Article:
Outcomes rule when it comes to grant proposals. Outcomes are the results that nonprofits claim will come about from the proposed grant-funded program. Because funders invest in positive social change, specific and measurable outcomes are an essential element of a successful grant proposal.
“It’s not unusual for nonprofits to propose ‘increased awareness’ as their intended outcome,” said Barbara Floersch, executive director of The Grantsmanship Center in Los Angeles, Calif. “But increased awareness — of the importance of exercise, the dangers of smoking, the causes of obesity, etc. — doesn’t necessarily translate into positive change.”
To motivate change, it might be necessary to increase people’s understanding of the issues being addressed. “Educating people is often a reasonable and necessary activity of a grant-funded program,” said Floersch. “But increased awareness is a means to an end. It’s not a meaningful outcome.”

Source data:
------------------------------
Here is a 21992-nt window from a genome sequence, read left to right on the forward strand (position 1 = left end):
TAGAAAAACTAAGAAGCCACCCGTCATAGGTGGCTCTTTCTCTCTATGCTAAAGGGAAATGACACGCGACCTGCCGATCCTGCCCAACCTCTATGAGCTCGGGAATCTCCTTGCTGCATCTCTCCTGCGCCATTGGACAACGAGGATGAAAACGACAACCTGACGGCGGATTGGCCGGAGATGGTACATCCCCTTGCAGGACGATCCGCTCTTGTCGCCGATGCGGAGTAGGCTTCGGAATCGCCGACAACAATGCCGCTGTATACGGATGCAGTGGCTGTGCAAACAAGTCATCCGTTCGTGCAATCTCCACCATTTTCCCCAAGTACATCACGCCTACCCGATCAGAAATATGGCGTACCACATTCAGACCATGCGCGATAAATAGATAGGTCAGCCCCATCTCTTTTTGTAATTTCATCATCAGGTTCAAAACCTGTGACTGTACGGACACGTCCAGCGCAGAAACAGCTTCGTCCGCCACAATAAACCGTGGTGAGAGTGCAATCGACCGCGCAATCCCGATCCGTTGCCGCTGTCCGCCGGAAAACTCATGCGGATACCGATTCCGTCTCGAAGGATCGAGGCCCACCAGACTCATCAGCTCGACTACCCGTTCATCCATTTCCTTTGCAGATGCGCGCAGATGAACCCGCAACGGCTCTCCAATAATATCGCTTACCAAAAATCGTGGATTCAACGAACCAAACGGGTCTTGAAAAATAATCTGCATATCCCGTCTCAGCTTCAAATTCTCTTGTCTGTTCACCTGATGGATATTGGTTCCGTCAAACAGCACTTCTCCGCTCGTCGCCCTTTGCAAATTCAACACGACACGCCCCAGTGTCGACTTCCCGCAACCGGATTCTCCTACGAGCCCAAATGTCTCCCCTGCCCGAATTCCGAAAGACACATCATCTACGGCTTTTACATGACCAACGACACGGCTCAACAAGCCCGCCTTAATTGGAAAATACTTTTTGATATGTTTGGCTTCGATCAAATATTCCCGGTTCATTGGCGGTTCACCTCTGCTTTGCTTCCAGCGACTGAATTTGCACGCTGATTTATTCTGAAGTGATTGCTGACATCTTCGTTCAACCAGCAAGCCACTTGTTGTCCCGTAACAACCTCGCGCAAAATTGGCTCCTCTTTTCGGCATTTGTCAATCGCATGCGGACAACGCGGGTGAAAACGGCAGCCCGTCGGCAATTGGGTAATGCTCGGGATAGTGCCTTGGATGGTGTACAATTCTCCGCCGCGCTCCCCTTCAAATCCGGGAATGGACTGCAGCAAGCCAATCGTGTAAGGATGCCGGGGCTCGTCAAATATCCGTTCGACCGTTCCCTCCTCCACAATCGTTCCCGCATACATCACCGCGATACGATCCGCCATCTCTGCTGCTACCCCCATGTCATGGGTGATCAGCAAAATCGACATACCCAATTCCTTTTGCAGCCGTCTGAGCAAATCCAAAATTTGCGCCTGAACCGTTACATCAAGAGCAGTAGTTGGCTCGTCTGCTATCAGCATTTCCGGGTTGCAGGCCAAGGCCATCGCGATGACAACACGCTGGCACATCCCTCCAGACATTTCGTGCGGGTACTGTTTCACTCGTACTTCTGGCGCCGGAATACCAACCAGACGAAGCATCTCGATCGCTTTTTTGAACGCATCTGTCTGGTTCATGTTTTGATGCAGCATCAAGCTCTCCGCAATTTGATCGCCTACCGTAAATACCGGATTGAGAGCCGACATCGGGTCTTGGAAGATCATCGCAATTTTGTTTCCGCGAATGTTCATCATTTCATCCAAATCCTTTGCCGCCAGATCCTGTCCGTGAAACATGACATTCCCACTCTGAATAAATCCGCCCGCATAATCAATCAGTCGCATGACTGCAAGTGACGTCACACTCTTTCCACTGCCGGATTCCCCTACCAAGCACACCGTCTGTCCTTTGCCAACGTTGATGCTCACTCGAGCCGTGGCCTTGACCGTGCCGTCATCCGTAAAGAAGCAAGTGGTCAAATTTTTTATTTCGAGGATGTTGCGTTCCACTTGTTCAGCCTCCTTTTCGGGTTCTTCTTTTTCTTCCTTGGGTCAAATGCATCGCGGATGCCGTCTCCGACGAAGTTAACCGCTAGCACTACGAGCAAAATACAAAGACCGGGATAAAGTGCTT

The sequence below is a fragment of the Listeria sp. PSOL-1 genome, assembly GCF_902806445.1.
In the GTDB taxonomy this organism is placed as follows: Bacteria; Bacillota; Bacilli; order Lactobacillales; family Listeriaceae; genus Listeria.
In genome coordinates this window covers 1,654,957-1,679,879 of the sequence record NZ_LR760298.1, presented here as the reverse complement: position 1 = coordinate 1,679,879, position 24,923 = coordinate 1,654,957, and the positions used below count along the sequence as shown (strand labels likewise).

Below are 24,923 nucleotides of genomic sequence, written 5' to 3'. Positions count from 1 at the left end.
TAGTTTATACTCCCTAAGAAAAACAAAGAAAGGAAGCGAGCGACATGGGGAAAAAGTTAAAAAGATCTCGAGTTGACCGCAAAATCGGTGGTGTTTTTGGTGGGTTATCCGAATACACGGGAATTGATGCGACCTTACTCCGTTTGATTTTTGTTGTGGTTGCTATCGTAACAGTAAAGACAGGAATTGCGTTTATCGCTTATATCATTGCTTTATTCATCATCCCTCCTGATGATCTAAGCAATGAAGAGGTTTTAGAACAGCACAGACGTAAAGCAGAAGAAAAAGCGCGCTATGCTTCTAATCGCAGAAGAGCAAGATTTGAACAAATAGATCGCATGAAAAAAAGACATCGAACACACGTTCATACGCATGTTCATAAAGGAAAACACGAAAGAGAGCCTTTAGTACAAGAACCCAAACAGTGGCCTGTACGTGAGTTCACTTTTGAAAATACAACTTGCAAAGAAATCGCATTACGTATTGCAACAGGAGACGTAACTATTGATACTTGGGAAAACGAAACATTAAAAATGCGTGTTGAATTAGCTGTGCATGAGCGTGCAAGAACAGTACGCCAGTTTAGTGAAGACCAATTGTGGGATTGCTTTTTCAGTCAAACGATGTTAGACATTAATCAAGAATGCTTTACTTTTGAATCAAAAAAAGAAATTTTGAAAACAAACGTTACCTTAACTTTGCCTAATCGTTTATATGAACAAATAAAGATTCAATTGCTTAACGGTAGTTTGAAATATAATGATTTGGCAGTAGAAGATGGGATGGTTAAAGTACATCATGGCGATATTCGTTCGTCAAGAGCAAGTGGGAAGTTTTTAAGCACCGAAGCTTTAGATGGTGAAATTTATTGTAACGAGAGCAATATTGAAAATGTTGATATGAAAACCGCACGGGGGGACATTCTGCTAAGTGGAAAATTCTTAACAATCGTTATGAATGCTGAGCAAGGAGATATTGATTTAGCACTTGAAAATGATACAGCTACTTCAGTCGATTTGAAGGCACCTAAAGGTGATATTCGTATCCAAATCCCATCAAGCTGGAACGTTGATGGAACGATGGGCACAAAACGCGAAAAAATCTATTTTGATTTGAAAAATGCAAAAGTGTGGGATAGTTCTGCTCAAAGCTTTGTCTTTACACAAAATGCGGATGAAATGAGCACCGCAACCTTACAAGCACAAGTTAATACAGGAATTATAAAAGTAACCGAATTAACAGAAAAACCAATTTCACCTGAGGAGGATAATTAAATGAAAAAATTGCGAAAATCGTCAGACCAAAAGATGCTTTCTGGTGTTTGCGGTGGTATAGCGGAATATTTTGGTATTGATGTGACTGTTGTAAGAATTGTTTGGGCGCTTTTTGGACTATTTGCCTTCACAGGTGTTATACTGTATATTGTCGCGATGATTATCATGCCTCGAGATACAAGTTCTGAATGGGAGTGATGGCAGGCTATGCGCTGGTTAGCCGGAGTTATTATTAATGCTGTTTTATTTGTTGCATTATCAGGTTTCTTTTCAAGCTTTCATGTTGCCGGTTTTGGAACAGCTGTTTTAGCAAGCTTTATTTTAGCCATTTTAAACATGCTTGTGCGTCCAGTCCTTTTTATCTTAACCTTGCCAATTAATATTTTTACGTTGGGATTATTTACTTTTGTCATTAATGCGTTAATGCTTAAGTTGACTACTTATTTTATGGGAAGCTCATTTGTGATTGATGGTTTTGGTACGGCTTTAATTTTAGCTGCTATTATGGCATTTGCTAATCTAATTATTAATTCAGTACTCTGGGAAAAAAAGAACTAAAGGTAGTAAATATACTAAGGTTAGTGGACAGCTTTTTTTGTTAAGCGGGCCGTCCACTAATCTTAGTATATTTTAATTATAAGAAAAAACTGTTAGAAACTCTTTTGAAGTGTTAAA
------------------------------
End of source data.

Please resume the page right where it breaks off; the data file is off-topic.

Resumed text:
When developing outcomes, consider what you would want people to do differently because of their increased understanding and knowledge. For example, would you want them to adopt a healthier diet or quit smoking? “Producing increased understanding is not particularly difficult,” said Floersch. “But producing change is often extremely difficult.”
Think deeply about the problem your organization is addressing. If your approach is not capable of producing real change, go back to the drawing board. “Don’t let your organization off the hook,” said Floersch. “Explore, push, and innovate until your program plan has the muscle and focus to actually improve the situation you’re concerned about. Then develop outcomes that define specific, measurable improvements that you expect to result from your work.” © Copyright 2017 The Grantsmanship Center.
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